From sky-high rents and gridlocked traffic to widespread poverty and unemployment, residents in these cities have a lot to stress about.
1. New York
Stress factor: Long commutes and work hours, high cost of living
Zen factor: Lower crime
Living in New York can be a lot of work.
Despite enjoying some of the best public transportation in the country, New Yorkers spend more time getting to work each day -- at an average of nearly 40 minutes one way -- than commuters anywhere else in the country. They also log in more hours at work once they get there than workers in most other areas.
And that's not all: Sky-high housing costs, which are more than double the national average, eat up a big chunk of most residents' budgets. Combine that with a high cost of living, as well as above-average poverty and unemployment rates, and that means more people are struggling to get by.
On the plus side, crime has fallen significantly in recent years as a result of aggressive policing policies. Now, New York's property crime rate is among the lowest per capita, and the murder rate is also below average for the places analyzed, which has helped make residents feel a lot more secure.
New York also offers a variety of free stress-relieving activities, such as free yoga and pilates classes in the parks. "If you think and you plan, you'll reduce your stress," said Helana Natt, executive director of the Greater New York Chamber of Commerce.
Stress factor: High crime, unemployment
Zen factor: Shorter commutes and work hours
Detroit's historic bankruptcy isn't the only thing stressing Motor City's residents out.
Murder and property crime are prevalent in this troubled city, which has had its police force slashed in the past decade.
Many residents are also struggling to make ends meet. The metro division's unemployment rate is hovering around 9%, several percentage points higher than the national average. Meanwhile, more than a quarter of Detroit's residents live below the poverty line.
Some bright spots: It's pretty cheap to live in most parts of the city, though downtown prices have been climbing, and shorter work hours and better commuting conditions make for a less stressful work life.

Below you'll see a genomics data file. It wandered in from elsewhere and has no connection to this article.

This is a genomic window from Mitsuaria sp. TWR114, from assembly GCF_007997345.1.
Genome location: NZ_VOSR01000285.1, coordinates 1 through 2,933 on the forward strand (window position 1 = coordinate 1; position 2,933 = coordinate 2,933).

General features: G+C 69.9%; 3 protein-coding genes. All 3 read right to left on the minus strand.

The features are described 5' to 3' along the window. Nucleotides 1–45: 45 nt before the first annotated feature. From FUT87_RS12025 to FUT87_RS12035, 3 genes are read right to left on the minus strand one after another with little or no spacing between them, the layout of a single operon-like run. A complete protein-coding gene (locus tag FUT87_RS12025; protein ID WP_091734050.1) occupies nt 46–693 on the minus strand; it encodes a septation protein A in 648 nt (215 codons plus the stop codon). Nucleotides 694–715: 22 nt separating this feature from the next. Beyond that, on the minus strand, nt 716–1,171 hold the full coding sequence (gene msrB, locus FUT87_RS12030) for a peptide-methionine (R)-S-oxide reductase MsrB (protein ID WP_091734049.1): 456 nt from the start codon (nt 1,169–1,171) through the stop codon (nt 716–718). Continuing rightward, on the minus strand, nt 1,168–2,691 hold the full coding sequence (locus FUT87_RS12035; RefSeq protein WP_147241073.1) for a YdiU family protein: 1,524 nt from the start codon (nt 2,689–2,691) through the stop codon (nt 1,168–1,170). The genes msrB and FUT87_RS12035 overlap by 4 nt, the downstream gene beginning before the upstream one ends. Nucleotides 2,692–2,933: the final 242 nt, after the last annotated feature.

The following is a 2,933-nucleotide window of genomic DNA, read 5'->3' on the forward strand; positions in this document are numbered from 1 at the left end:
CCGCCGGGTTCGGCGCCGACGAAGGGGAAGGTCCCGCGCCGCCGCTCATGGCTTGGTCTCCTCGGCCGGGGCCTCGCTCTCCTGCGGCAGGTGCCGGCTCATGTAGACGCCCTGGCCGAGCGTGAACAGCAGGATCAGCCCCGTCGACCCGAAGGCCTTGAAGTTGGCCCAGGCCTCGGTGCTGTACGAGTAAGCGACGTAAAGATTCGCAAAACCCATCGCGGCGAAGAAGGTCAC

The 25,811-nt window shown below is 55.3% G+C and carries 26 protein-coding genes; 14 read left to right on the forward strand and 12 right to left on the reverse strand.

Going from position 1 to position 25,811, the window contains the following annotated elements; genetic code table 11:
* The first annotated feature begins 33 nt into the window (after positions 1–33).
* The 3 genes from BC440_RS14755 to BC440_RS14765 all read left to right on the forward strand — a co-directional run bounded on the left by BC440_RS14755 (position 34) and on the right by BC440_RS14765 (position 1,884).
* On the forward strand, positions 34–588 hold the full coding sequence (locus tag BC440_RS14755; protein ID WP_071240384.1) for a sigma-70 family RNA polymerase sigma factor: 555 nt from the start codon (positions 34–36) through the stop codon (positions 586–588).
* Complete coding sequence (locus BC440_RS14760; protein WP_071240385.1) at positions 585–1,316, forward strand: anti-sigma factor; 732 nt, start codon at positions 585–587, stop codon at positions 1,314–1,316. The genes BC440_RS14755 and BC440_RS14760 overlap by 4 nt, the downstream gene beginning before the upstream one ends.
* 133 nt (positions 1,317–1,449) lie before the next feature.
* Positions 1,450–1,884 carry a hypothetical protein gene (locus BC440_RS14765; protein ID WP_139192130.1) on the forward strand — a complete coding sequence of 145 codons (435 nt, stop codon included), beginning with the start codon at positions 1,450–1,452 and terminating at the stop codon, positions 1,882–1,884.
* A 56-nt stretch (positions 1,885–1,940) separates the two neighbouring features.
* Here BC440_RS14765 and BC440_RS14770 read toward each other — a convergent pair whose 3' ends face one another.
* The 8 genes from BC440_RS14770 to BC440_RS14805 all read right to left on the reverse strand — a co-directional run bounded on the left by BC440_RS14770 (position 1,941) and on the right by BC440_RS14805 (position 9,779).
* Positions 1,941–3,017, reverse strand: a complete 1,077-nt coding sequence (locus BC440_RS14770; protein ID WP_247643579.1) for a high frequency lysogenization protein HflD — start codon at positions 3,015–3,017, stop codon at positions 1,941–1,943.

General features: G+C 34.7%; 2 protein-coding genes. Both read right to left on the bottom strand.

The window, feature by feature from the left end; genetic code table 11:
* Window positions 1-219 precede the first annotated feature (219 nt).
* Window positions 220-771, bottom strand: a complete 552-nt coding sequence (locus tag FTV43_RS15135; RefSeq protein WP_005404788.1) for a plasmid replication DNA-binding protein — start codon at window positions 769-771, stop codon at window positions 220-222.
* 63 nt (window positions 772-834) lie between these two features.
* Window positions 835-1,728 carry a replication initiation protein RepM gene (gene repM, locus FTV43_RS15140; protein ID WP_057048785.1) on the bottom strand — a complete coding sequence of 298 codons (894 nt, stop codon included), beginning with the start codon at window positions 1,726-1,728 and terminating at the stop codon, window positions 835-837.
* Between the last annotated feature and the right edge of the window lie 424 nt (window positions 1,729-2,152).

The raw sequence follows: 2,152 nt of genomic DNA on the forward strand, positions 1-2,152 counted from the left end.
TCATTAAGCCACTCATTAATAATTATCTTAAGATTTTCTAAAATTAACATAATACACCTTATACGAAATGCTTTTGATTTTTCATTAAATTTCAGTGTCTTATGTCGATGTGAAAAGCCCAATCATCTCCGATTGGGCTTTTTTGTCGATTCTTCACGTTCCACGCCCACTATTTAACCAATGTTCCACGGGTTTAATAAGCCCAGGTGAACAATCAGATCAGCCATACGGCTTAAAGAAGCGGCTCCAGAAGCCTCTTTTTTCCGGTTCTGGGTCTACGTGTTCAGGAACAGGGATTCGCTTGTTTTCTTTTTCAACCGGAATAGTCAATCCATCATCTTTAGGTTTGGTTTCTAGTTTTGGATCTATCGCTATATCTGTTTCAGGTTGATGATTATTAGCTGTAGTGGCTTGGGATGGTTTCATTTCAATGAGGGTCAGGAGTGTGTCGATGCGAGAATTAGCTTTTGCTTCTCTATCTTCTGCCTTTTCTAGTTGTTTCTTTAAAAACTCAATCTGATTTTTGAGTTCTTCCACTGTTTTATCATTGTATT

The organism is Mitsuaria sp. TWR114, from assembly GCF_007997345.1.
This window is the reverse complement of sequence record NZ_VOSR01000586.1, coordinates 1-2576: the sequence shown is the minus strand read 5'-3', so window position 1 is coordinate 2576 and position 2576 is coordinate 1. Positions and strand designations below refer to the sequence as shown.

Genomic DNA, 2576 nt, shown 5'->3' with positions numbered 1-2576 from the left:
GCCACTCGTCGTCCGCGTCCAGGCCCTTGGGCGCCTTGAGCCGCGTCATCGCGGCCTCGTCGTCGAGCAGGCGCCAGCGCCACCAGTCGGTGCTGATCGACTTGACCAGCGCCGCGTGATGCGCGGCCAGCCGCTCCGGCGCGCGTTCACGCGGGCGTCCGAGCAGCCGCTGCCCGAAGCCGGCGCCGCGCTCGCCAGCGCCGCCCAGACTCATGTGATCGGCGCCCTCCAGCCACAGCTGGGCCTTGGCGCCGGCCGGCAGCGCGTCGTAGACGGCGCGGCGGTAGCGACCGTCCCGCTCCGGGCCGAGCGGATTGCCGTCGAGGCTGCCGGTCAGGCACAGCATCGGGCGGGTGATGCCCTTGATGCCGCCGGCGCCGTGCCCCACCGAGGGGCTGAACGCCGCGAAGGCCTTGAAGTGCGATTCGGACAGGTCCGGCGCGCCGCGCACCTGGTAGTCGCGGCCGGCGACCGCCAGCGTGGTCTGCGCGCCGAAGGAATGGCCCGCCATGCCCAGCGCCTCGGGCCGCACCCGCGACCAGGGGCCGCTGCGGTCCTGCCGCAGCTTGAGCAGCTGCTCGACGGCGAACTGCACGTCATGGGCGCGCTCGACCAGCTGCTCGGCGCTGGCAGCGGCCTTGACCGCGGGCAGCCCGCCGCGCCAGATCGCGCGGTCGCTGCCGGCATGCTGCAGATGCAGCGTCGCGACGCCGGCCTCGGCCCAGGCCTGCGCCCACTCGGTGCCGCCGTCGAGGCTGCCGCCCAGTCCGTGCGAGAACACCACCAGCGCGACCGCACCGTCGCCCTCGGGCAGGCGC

Plus, while city workers and retirees are bracing for benefit cuts, many residents are optimistic that the city's bankruptcy will help improve city services and strengthen the local economy, said Sandy Baruah, chief executive officer of the Detroit Regional Chamber.
"I think the bankruptcy is fairly widely viewed as a tool to resolve problems," he said.
3. Los Angeles
Stress factor: Heavy traffic, high cost of living
Zen factor: Healthy lifestyles, shorter work hours
On average, Los Angeles residents smoke less, work shorter hours and face far fewer cloudy days -- a proven mood booster.
But they also spend a lot of time stuck in their cars, thanks to gridlock that is among the country's worst. And unlike many other places, L.A. doesn't offer many major public transportation alternatives that help them escape those traffic headaches.
There are projects aimed at fixing that. The Los Angeles Metropolitan Transportation Authority is pushing forward with five additions to the area's mass transit network, including the long-awaited "Subway to the Sea." Meanwhile, Caltrans is spending billions on freeway improvements, including adding and extending carpool lanes.
"If we can get people to participate in carpooling we can try to reduce traffic and improve the air quality," said Caltrans spokesperson Patrick Chandler.